Saturday, November 17, 2012

Headed South–Buenos Aires, Argentina

Map picture


I actually have very little time to send this blog about our one day experience in Buenos Aires; however, there were a number of interesting things that I thought worth sharing.

Our 24 hour journey from Kansas City to Buenos Aires was relatively uneventful, with the exception that when we landed I found I had a good old-fashioned cold. So instead of doing anything on our first day, I spent the entire time in bed sleeping; I literally slept away the day.

Thursday was our one full day in the city, and we arranged for a guided three hour driving tour of the city which ended up taking four hours. Buenos Aires is architecturally a beautiful city of over 3 million people. It has wide boulevards, and lovely, violet trees that were just beginning to blossom. DSC08894The city is so beautiful that in fact, it reminds me of being in Europe. The weather was absolutely beautiful, without a cloud in the sky, and temperatures in the mid-70s.


But underneath this beautiful exterior, there lies what I would call a “rotten core;” I started to notice that things were not exactly as they seemed. By way of example, when we entered our car I commented to our driver that his radio was missing. It was missing for the simple reason that it had been stolen the week before. The thieves broke his window, and stole the radio in the short time between when he parked to go get a cup coffee and returned to the car. When I made the comment, "well at least it's covered by insurance," he told me that the window would be covered, but not the radio. Apparently the theft of a radio is so common that insurance companies no longer provide coverage that was my first clue that the city had an underlying problem.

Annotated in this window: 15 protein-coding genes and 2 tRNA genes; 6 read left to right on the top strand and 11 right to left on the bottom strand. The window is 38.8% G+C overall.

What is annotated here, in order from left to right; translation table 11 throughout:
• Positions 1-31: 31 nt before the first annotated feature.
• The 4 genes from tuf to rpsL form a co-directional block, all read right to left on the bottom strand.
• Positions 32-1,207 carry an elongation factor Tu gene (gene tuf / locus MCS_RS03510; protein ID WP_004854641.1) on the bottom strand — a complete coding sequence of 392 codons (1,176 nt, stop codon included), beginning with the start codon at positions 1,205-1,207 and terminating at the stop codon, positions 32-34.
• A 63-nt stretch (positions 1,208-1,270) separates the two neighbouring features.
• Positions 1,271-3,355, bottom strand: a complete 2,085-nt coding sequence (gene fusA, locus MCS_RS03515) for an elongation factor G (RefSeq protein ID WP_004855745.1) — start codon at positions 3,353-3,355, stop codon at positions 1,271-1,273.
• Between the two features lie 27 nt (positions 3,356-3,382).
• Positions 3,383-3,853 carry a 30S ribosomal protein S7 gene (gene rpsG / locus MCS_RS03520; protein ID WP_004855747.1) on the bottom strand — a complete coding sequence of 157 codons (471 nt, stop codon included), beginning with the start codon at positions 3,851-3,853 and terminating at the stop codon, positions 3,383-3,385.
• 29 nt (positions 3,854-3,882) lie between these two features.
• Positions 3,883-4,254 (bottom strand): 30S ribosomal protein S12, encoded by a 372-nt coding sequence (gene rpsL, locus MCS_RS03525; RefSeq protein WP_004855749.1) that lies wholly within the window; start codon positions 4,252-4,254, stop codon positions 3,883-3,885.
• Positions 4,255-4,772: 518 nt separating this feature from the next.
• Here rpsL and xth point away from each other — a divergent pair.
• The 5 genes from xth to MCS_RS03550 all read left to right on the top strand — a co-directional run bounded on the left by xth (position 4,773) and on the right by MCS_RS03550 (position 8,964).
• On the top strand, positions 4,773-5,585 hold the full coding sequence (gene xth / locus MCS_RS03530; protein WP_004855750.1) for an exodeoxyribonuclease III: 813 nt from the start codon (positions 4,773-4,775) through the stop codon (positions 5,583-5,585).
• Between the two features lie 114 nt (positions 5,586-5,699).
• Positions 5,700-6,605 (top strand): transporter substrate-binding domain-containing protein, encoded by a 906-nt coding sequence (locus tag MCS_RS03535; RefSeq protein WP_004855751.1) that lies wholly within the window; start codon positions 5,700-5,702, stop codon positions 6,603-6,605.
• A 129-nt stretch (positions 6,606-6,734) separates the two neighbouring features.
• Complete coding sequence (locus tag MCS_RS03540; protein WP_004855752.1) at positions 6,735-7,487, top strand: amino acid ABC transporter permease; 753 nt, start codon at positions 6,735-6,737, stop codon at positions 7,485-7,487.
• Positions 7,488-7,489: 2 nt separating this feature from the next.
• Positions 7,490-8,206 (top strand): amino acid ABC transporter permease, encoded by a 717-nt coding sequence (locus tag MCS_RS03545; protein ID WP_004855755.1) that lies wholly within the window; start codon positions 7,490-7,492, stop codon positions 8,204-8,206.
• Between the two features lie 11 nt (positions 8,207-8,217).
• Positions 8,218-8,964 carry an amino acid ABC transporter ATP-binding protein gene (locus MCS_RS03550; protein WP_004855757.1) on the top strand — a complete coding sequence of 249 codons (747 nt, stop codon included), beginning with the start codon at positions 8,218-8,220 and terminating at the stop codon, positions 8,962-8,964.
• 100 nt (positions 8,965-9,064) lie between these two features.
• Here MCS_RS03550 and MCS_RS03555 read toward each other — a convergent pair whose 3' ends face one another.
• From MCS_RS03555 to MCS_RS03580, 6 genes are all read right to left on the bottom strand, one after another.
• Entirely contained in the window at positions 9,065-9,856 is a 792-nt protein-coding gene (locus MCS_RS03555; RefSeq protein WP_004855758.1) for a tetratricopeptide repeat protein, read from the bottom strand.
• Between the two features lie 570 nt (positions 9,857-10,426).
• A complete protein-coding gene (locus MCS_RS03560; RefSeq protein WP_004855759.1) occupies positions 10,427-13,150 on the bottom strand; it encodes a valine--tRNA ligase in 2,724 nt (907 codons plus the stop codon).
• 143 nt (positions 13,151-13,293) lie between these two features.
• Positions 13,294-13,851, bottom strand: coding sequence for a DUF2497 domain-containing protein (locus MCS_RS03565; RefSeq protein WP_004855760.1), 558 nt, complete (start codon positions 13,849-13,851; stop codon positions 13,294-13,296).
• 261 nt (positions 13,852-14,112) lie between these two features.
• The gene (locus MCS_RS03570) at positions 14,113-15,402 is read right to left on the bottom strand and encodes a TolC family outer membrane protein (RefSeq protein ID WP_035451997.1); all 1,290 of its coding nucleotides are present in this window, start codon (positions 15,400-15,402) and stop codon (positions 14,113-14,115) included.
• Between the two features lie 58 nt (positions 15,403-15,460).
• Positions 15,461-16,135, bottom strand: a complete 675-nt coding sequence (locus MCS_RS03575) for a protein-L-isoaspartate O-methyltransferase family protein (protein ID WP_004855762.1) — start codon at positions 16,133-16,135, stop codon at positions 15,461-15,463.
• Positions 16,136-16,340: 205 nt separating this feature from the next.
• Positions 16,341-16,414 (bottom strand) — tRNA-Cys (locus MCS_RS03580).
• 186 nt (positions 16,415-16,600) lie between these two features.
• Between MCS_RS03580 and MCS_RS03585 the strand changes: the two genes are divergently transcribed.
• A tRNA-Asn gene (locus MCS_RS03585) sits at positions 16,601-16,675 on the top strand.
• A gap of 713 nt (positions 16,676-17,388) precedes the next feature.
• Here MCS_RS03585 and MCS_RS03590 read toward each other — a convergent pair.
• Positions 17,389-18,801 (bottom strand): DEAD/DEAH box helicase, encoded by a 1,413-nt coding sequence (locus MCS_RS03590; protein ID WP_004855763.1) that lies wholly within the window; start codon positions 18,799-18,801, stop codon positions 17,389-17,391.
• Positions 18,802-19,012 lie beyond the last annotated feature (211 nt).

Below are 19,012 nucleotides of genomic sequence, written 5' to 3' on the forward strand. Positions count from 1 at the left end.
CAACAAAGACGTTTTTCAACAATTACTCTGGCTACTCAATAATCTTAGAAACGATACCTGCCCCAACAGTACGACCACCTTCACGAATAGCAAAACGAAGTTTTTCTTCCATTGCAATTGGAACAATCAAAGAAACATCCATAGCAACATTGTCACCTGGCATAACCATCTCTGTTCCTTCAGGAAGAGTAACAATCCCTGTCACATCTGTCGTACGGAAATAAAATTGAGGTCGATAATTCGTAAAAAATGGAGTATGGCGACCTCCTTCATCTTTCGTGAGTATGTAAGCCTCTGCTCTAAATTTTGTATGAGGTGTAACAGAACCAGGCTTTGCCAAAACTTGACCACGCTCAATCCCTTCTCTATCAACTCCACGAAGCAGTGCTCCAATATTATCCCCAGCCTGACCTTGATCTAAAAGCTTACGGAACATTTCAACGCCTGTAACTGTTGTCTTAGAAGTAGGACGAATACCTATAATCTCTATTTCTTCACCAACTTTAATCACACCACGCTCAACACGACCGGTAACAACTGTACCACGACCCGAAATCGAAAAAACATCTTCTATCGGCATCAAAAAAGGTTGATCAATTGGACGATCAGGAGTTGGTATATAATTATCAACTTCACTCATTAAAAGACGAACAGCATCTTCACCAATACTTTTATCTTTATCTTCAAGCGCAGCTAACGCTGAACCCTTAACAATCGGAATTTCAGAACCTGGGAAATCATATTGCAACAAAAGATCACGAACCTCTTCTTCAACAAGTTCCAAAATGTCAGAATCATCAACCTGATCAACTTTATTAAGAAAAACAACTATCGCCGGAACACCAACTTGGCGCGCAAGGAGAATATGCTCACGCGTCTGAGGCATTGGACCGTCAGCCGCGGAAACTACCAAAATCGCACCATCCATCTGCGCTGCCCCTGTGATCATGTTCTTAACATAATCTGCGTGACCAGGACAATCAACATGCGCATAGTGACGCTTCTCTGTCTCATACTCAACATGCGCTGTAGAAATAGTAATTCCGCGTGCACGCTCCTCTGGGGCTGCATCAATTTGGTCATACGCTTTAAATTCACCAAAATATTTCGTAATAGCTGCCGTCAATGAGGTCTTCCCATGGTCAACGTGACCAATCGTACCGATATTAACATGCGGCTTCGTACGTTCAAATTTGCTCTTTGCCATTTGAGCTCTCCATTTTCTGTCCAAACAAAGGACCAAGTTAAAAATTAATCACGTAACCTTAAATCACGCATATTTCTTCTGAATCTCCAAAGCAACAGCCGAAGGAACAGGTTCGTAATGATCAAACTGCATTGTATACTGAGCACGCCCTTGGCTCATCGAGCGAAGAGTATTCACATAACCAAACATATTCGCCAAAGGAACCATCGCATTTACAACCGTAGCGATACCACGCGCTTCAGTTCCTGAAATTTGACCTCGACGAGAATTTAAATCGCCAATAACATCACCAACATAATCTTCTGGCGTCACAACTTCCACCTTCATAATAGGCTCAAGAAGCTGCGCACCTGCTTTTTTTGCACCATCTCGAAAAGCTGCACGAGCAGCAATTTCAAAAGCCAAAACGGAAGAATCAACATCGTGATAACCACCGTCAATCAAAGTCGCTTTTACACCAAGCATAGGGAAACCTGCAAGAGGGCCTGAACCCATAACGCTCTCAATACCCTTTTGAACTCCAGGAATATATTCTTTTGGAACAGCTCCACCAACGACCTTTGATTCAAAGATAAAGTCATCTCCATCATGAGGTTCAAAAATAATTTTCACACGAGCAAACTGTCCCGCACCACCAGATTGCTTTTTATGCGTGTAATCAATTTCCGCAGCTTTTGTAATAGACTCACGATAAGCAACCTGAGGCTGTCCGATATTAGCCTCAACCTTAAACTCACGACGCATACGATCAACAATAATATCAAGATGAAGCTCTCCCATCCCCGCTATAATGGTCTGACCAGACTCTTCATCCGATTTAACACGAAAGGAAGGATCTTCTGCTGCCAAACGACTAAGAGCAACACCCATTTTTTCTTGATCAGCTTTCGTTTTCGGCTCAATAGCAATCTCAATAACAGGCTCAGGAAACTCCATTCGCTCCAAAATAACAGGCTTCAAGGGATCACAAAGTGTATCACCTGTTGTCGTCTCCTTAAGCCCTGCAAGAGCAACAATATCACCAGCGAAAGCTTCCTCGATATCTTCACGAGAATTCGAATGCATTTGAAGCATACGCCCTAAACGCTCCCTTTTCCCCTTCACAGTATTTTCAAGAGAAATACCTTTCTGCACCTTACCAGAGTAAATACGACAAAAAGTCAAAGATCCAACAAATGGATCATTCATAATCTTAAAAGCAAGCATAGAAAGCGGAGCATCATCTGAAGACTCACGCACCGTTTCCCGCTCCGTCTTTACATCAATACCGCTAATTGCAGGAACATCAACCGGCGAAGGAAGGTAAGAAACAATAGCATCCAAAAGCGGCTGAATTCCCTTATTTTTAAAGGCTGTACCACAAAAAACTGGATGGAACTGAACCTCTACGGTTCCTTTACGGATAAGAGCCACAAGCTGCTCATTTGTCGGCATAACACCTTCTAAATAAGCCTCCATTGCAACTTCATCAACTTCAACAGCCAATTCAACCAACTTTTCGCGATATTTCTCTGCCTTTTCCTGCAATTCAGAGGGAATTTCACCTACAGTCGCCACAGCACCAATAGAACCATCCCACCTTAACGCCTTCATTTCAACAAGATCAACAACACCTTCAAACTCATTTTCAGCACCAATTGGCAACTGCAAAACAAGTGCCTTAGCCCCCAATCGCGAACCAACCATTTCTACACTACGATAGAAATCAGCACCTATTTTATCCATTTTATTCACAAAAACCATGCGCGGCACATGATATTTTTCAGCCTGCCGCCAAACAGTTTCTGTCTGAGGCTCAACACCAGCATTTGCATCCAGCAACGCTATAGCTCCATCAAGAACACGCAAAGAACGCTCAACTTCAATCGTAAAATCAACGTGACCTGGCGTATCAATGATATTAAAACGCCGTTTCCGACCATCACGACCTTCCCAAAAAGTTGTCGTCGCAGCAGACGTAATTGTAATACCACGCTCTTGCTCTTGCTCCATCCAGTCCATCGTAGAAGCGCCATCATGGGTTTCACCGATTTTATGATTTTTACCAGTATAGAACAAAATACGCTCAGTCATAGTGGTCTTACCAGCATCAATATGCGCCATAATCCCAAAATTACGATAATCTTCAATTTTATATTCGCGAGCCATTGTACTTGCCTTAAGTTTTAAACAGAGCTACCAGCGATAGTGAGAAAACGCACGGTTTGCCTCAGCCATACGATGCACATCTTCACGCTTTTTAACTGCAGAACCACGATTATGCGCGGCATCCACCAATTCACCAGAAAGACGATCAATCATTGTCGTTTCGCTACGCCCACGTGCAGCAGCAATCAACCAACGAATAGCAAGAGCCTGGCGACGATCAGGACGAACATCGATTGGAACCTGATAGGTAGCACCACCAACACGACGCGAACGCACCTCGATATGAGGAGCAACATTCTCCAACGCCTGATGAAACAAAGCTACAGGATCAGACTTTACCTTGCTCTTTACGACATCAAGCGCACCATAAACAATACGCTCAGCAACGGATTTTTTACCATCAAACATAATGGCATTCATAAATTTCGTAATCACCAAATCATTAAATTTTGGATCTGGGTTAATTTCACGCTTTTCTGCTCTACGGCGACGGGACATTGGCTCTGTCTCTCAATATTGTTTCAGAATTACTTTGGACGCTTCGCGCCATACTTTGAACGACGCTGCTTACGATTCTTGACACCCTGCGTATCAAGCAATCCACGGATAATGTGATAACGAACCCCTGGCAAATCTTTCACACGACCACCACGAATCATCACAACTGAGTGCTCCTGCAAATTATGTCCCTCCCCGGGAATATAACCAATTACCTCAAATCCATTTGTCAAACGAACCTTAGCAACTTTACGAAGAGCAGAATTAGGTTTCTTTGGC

One of our stops was at the plaza in front of the Presidential Palace and the city’s main Cathedral. DSC08931Standing in the plaza, we could clearly hear only a few blocks away, the sounds of a riot. People were yelling, there was constant gunfire, which we assumed to be rubber bullets or teargas. The only affect the nearby mayhem appeared to have on the local populace, was that the constant gunfire would scare the pigeons into flight. Other than that, the people simply ignored it. When I asked what was happening, and why there was gunfire, our guide merely shrugged her shoulders and said there are demonstrations everywhere around Buenos Aires all the time.

As we were driving, our guide gave us a serious lecture about security while traveling in the city. We should not have anything on us of significant value since pickpockets are everywhere throughout the city. In addition, we should have our cameras around our necks at all times, and we should always travel together as a group rather than allowing anyone of us to become separated. Also, we must carry copies of our passports with us at all times, but never the originals because they could be easily stolen as well.

As we traveled through the five districts of the city, some districts were elegantly opulent with their own private security forces scattered at every corner. In other parts of the city it was run down and in shambles. At one point, our driver and guide made sure that all of the doors in the car were locked. Our tour guide put her purse underneath her seat, and when she needed to make a phone call she refused to take her phone out and use it until we had left the confines of that district. I asked her why she did not use her phone, wondering if there was some crazy restriction regarding phone usage, but she replied that if she had it in view, then there was a large chance that someone would break the window and take it. Obviously, that did not give us a great deal of comfort when she suggested that we go for a 20 minute walk by ourselves through the central area of that district.DSC08966